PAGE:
The theory of art therapy
Moneybags previously tried adult colouring in books. Moneybags journalist Jessica Anne Wood investigates the therapeutic benefits of colouring in.
Sam Dreyer, an avid colourist who is about to publish her first book of mandalas. She reveals that travelling in India is what first brought her attention to colouring.
“I found a mandala colouring book and got myself a set of pencils and just started colouring in, and I was hooked from the beginning. When I came back to South Africa and started looking for more colouring books like this, I found them on Amazon eventually and found out there is a whole world out there of colouring for adults. And over the years I have gotten more and more interested and colouring led to drawing.”
Through her work with Henley Business School, and a joint project with South African Depression and Anxiety Group (SADAG), Dreyer raised the topic of the benefits of using colouring for adults in a therapeutic way. She highlighted that there are colouring groups on Facebook where people from all over the world interact.
“There has been a lot of talk about the therapeutic value of colouring in, and there is absolutely no doubt whatsoever, it doesn’t matter what you colour in, if you colour in a mandala or if you colour in a butterfly, that the experience of colouring in is going to be good for you. At the end of colouring in that picture, you are going to feel great, you are going to be amazed at your own creativity,” explains Dreyer.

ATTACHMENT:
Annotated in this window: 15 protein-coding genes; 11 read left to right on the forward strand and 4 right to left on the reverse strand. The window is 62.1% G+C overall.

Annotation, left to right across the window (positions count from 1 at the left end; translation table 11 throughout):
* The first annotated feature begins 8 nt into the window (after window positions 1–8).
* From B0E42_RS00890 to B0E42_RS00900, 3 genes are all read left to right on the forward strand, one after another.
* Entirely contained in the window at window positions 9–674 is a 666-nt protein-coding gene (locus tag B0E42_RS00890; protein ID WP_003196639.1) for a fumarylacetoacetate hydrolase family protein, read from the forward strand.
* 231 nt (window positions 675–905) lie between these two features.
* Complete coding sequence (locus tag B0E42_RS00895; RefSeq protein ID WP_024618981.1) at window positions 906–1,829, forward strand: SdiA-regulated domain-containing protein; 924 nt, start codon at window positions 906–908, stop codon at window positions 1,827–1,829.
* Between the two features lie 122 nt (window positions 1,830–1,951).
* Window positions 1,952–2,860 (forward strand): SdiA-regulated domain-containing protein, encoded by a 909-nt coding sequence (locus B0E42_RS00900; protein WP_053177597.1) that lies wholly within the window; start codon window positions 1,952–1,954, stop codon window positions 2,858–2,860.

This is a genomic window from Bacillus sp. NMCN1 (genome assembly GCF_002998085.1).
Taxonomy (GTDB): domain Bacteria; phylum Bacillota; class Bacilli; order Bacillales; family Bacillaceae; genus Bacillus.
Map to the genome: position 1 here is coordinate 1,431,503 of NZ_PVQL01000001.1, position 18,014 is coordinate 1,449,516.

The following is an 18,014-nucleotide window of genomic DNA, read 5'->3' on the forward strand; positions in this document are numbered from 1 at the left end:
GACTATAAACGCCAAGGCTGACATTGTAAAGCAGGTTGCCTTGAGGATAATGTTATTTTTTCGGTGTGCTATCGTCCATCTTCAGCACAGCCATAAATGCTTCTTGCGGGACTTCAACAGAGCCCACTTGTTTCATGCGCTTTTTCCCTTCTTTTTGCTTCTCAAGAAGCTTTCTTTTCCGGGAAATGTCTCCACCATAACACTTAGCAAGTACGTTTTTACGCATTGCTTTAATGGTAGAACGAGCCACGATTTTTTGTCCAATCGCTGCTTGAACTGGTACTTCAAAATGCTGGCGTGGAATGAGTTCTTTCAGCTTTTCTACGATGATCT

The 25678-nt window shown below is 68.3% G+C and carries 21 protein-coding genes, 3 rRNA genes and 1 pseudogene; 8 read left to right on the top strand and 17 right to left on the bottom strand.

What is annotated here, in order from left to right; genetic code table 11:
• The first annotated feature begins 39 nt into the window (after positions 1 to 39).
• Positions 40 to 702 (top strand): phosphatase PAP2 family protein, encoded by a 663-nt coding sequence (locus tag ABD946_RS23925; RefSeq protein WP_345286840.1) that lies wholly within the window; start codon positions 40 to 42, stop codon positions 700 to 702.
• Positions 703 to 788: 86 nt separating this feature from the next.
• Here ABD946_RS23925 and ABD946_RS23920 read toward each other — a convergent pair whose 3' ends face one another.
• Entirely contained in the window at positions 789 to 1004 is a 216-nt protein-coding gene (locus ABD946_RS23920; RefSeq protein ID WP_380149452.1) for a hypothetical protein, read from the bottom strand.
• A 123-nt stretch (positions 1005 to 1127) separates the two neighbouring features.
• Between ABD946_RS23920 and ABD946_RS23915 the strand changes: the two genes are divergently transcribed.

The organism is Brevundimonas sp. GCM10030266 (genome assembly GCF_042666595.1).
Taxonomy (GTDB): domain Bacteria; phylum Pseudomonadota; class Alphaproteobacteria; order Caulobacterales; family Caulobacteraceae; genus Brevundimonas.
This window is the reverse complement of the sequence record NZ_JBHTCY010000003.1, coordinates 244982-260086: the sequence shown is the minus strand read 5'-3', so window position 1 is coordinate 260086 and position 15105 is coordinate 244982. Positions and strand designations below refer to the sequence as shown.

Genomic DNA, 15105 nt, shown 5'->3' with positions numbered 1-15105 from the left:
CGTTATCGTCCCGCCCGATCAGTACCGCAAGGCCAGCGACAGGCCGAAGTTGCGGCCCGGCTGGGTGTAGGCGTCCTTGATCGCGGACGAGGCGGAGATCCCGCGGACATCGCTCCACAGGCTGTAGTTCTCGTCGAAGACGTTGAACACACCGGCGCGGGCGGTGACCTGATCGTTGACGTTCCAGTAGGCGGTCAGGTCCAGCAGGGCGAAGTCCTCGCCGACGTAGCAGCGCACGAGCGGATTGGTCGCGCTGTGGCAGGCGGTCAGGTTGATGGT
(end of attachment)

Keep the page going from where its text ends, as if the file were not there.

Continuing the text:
Internationally trained art therapist Samantha Davis agrees that there are several therapeutic qualities to art. “Art releases endorphins, the feel good hormone which helps people to relax and releases stress as it takes one’s mind off one’s problems.”
While Davis makes use of art as a therapy, she does not make use of colouring in or colouring in books. “I work more non-directive, meaning I provide a therapeutic space filled with various art materials such as paints, clay, crayons, pastels, chalk, ink, charcoal, kokis (marker pens) etc. and clients can choose what materials they want each session to express what they need to at the time. The focus is on the process of art making and not just the product.”
The therapeutic benefits of art
According to Davis, there are a number of therapeutic benefits to doing art. These include providing a person the opportunity to express themselves creatively, as well as allowing a person the freedom to make their own decision and manage the outcomes.
Furthermore, Davis highlights that it can help improve a person’s confidence, as well as improve your imagination and help you to think out-the-box.
In addition to the therapeutic benefits of art, there are also benefits to colouring in specifically. Davis explains: “For some people, working with a specific structure, that is, an existing picture with defined outlines or shapes, can feel easier and safer than creating a picture on blank paper or canvas from scratch. One feels more in control when colouring in pre-defined lines.”
Davis also points out that some people may be more comfortable using crayons, pencils or kokis in a predetermined image, rather than using paint where the colours can run into each.